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clergy and laity then manifested was only another form of the demand of Magna Charta, "Libera sit ecclesia Anglicana." Other words which expressed the purpose of the Reformers and were often quoted were those of St. Paul, "Stand fast therefore in the liberty wherewith Christ hath made us free;" and the words which follow, "And be not entangled again in the yoke of bondage." Other kindred words come from our Lord Himself, "Ye shall know the truth, and the truth shall make you free, and if the Son shall make you free ye shall be free indeed." This freedom is called in question when an interpretation is placed upon the vows of the Ordinal, foreign to their original intent, as if they were a business contract with a corporation in accordance with whose terms the clergy resign their freedom in Christ for certain material considerations, instead of a guarantee of Christian freedom, as in the intention of the Reformers they were meant to be.
The difficulty about the Virgin-birth is but a symptom of a profounder disturbance which threatens to shift the base on which the Church was restored to its pristine purity at the Reformation. It is a difficulty not wholly created by the "higher criticism" or
engendered solely by scientific distrust of the miraculous. An effort has been made in the following paper to trace the difficulty to its remoter source in the history of theology in the ancient Church. It was through misinterpretation of the Virgin-birth and the undue prominence assigned to it that the transition was made to the sterile form of Byzantine Christianity or to the impotency of the Latin Church in the ages preceding the Reformation.
There is no denial in this treatise of the Virgin-birth. It is accepted as the miraculous or supernatural mode by which God became incarnate in Christ, as the resurrection and the empty tomb mark the exodus of Christ from the world. But criticism is directed against the misinterpretation of the Gospel of the Infancy or against arguments used for its support which not only go beyond God's Word written, but give to it a prominence which changes the perspective of the Christian faith as revealed in Scripture. The Apostles' Creed needs to be supplemented by the postulate of the larger faith in the primary and essential importance of the life of Christ, and not only of His birth and passion, — His life and character, His deeds and teaching; in other words, the historical Christ portrayed
for us in the Gospels. Out of this study is now arising a new conviction in the Divine leadership of Christ and of His mission to subdue the world unto Himself.
Attention needs to be called anew, and constantly called, to the distinctive character of the Anglican Church as differing fundamentally from the Roman Church on the one hand, and from the churches of Puritan descent on the other. Hence the preliminary chapter of this treatise is devoted to an effort describing the ruling ideas of the Church of England as incorporated in the Book of Common Prayer. The pressure of Puritan opinion and prejudice is in America so great and widely diffused and its attitude tacitly assumed to be identical with Christianity itself, that the Anglican Church has been and is at a disadvantage, and some of its cardinal truths regarded as no better than a baptized Paganism. The Church, also, suffers from being regarded as a diluted form of Romanism. It is neither one nor the other. Romanism and Puritanism are more closely related in their deeper spirit to each other than is the Anglican Church related to either.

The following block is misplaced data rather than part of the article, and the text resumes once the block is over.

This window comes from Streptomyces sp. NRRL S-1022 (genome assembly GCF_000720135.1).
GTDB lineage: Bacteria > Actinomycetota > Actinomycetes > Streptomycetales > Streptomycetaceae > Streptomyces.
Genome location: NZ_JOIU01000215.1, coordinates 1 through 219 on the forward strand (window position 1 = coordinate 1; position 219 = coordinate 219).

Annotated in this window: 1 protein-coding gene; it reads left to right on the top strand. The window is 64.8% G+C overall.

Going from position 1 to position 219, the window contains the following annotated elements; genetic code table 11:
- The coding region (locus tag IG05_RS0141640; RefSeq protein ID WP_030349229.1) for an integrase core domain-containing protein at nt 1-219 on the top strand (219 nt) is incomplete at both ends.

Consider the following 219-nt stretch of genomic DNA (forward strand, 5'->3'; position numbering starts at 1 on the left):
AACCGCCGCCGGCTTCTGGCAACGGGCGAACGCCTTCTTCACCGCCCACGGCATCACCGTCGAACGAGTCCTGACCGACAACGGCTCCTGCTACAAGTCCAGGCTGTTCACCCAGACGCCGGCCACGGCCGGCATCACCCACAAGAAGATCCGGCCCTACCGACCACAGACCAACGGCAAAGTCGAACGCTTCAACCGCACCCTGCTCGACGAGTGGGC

A recent English writer has given the following hopeful estimate of Anglicanism and
its possibilities, and his words may apply to the American Episcopal Church as well:
"It [the Church of England] can go forth courageously and face the world as it is, believing that God's revelation of Himself once made in the person of Christ Jesus is being continually explained to man by that progressive revelation of God's purpose which is continually being made by the Divine Government of the world. Steadfast in its hold on the faith and on the Sacraments by its unbroken link with the past, it exists for the maintenance of God's truth and its application to the needs of man, not for the purpose of upholding its own power. A Church fitted for free men, training them in knowledge and in reverence alike; disentangling the spirit from the form, because of its close contact with sons who love their mother and frankly speak out their minds; not wandering among formulæ, however beautiful, which have lost their meaning; finding room increasingly for every form of devotional life, but training its graces into close connection with men's endeavors and
aspirations; having no object of its own which it cannot explain and make manifest as being for the highest good of all. Afraid of nothing; receptive of new impulses; quick, watchful, alert; proving all things and ever ready to give a reason for its principles and for their application; exhorting, persuading, convincing; so rooted in the past that it is strong in the present, and ever more hopeful for the future. For the great work of the Church of Christ is to mould the future, and so hasten the coming of the Kingdom. Its eyes are turned to the past for instruction and warning, not for imitation. Steadfast in the faith, built upon the foundation which its Master laid, it can speak the truth in love, using such words and methods as men can best understand; so penetrated by the importance of its message that it can speak it in manifold ways, to men of varying tempers and knowledge and feelings, but striving to speak it in such a way that the method of its teaching ever elevates and invigorates the taught. Our difficulties and differences arise because we have not a sufficiently lofty concep